Many of the Ladies are struggling to finish a first book, a WIP that’s been “IP” for a year or more. Even so, we know that editors and agents are looking for series, and as we work to finish one book, we’ve got plans for several more involving the same or related characters. One thing we’ve talked about is how to make the follow-up book(s) as good as the first one.
Maybe we should talk to Harper Lee about that problem. The 88-year-old author of To Kill a Mockingbird, which was published in 1960, will release her second novel, which employs many of the same characters, after almost 55 five years of silence.
Now there’s a writer who really nailed her debut! Long considered an American literary masterpiece, To Kill a Mockingbird—a story of racial and social injustice told through a young girl’s eyes—won the Pulitzer Prize and catapulted Lee to fame. Afterwards she essentially retired from public life (“It’s better to be silent than be a fool,” she once said) and never published another book. Until now.
I wonder if she’s worried that her second book, Go Set a Watchman, won’t live up to her first? On the one hand, what book could? To Kill a Mockingbird still sells about 800,000 copies worldwide per year. That’s a record that many best-selling authors would kill to achieve one year after publication—much less after 55.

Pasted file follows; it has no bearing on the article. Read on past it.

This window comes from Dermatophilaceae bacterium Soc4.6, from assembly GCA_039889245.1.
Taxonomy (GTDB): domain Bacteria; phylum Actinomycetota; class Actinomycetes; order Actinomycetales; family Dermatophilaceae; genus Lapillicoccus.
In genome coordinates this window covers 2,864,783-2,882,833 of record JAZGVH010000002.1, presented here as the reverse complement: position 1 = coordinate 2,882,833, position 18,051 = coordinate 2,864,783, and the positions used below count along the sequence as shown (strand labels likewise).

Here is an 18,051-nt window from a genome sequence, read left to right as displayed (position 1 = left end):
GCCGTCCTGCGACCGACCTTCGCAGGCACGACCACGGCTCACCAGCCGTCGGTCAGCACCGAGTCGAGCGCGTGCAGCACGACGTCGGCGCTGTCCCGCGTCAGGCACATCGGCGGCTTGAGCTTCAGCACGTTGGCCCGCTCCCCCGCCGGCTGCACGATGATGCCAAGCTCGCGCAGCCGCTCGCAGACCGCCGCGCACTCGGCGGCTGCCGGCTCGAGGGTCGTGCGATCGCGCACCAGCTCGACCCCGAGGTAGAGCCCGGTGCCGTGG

It’s hard to imagine a second book that could have more impact than To Kill a Mockingbird did. That story of discrimination was written in a time when race relations were coming to the fore across America. Lee became a cultural icon, part of a larger discussion on civil rights and inequality in the 1960s. It’s not every day that an author hits the zeitgeist like that.
But if Go Set a Watchman doesn’t sell as well as To Kill a Mockingbird, or have as big an influence, will her literary legacy be damaged? Probably not, says Gary Alan Fine, a sociology professor at Northwestern University. “What did Leo Tolstoy do besides War and Peace?” Fine asks. “We don’t remember Tolstoy as the guy who wrote whatever [else].”
As I work on a plot for book three of my three-part series, I find this opinion comforting. My book one will never win a Pulitzer, but I like what I’ve written so far. I want my other books to be just as good as my first. But if I write something that doesn’t fully resonate with an audience, well, no book can hit it every time. I’ll have done my best. And that’s all anyone—reader or author, even Harper Lee—could ask for.